Top Ten Reasons to Reject Overington’s Analysis
The evidence Overington provides to support her thesis ‘that young Australians worship HoWARd the way their parents once loved to smoke dope’ is flimsy, not only because of its overall scarcity, but also because of the interpretation she gives it (although ‘spin’ is a more accurate term than interpretation). A failure to acknowledge counter-evidence, to clarify terms, and an over-reliance on the views of non-‘experts’ is not the main flaw in her argument, however, which in reality is responding to a much narrower question: ‘Why don’t young people vote ALP as much as they used to?’ Having deserted Labor in the 2001 election:
In October 2004 — the election that would give the Coalition historic control of both chambers — the “young fogies” of generations X and Y again deserted Labor. Clive Bean of the Queensland University of Technology, one of the principal investigators in the Australian Election Study of voting behaviour conducted after each poll, told The Australian in 2005 that it might have been the first time more young people voted Liberal than Labor…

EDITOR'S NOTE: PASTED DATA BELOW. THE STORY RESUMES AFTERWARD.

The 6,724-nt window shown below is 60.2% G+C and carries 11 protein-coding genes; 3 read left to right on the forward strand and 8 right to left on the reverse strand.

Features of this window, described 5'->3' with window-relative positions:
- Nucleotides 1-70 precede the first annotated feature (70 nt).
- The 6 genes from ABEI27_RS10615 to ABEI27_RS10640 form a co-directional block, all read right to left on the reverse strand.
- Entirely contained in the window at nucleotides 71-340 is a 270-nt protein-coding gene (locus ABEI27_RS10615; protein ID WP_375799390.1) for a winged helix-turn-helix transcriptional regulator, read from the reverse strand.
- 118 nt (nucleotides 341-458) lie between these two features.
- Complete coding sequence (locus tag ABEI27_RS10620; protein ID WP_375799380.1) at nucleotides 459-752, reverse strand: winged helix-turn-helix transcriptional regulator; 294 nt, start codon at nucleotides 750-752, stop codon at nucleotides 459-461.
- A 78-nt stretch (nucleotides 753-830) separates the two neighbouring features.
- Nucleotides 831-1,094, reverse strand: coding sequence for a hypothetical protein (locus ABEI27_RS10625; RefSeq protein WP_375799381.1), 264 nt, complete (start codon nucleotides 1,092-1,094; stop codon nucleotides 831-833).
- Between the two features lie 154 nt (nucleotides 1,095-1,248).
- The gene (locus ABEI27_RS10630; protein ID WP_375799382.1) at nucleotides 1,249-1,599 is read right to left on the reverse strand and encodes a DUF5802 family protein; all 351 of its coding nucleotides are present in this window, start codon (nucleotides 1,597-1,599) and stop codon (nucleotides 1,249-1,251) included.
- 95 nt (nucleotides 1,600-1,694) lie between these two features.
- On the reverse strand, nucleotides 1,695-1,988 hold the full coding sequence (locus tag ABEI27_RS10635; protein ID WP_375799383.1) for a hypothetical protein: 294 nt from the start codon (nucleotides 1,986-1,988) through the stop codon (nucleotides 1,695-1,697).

Especially young men between the ages of 25-30, 62% of whom, according to the survey, voted Liberal. As political philosopher Bart Simpson puts it: “We need another Vietnam to thin out their ranks a little.”
1) South Park “Conservatives”
“I hate conservatives, but I really fucking hate liberals.” — Matt Stone
The rise of conservative youth under Howard mirrors a similar movement in the US, where blogger Andrew Sullivan coined the term “South Park Republicans” in 2001 to describe young iconoclasts who “see through the cant and the piety of the Left and cannot help giggling”. The term comes from the anti-establishment television cartoon series South Park whose heroes are four, foul-mouthed fourth-graders who gleefully lampoon the sacred values of the Left.